TRAX Multifunction transformer and substation test system
Replaces the need for multiple test sets
Perform more than 20 different electrical test functions on power transformers and other substation assets with one device
Powerful, portable and compact system
No part of the system weighs more than 32 kg, making it a truly mobile transformer and substation test system
Reduces user training and testing time
A configurable, easy-to-use interface that displays only the necessary functionality. This gives you simplicity, even when performing complex tasks
Extend the life of power transformers
Assess the condition of assets to reduce downtime and maintain reliability by detecting faults at an early stage
Manage and analyse test data
Present clear and structured reports by exporting the test data to any asset management system for further analysis
About the product
TRAX is not just a multifunctional test instrument, but many intelligent instruments in one. The software includes several apps, making it fast and easy to perform a large range of different tests. The hardware, range of cables and accessories offers unmatched flexibility, making the TRAX an efficient and time-saving system.
TRAX is packed with functionalities to make the test engineer’s task easier and quicker. For example, the 100 A true DC test current with a 50 V compliance voltage for winding resistance measurements or the 250 V AC voltage for turns ratio measurements. Also, the adaptive technique for the fastest and most efficient demagnetisation of a transformer core and the patented technique for acquiring authentic, dynamic resistance measurements on on-load tap changers to determine the real magnitude of transition resistances and transition times. TRAX also features 12 kV power factor/tan delta testing, patented temperature correction, voltage dependence detection, and narrowband dielectric frequency response (NB DFR) testing, making it a robust transformer test system.
TRAX includes Megger's market leading circuit breaker testing technology and is the only multifunctional test set on the market that offers the following tests:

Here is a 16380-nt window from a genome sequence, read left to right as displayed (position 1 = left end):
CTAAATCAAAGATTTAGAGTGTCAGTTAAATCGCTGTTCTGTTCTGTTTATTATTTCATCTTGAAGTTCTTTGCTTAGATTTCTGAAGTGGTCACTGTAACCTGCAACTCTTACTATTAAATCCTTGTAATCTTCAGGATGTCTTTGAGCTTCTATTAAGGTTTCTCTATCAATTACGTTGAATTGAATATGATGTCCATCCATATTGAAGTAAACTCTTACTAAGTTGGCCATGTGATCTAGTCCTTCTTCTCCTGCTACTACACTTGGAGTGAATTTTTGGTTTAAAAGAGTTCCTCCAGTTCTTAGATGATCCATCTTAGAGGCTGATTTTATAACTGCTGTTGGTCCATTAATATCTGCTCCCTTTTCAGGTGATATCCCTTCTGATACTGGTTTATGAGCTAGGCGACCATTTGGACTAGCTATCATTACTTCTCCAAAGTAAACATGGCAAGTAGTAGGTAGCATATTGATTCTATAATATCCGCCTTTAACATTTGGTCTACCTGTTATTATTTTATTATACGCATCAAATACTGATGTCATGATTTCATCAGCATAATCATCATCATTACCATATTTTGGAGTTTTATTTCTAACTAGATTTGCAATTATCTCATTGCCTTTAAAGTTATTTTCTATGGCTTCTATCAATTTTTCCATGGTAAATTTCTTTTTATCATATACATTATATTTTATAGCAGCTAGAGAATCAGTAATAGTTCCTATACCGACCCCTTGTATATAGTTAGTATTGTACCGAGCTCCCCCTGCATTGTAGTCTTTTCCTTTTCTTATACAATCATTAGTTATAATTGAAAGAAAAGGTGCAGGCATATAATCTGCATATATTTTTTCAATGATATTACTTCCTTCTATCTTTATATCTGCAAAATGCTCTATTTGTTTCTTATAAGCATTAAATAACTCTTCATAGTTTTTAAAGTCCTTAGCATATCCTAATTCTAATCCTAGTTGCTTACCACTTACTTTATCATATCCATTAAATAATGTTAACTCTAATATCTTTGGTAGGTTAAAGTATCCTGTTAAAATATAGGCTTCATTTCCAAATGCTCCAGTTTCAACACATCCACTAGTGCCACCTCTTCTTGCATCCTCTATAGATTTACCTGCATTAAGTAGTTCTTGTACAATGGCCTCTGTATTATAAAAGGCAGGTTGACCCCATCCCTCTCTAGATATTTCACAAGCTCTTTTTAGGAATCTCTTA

- Timing test (O, C, OC, CO and OCO)
- Coil supply voltage (Station voltage)
- Pre-insertion resistance (PIR)
- Open coil current
- Breaker analysis graphs (timing, voltage, current)
TRAX offers full manual control of inputs and outputs - a unique tool for immediate troubleshooting. Routine procedures can be reproduced or modified using the manual control features to vary voltage, current, and/or frequency. TRAX is a portable metrology laboratory ideal for advanced users, research institutions, and root cause analysis specialists.
Manual control gives you access to control and operate:
- 10 generators (AC and DC; voltage and current)
- 6 measurement channels (AC and DC; voltage and current)
- Electrical formulae calculator
- Real-time oscilloscope
- Input voltage
- 100 - 240 V, 50/60 Hz (±10%)
- Max output current (DC)
- 100 A (2 min), 70 A (continuous)
- Test type
- Complete transformer test systems
The TRAX test set is a well-equipped electrical laboratory in a box, complete with an integral oscilloscope. Fundamentally, TRAX test sets generate and monitor AC and DC voltages and currents. These voltages and currents can be used as the basis for virtually any test procedure, which means the future extendibility of TRAX is potentially unlimited. New tests can be performed manually by experienced users, or new apps can be developed to automate them. Accessories, such as the three-phase switch box, can also be added.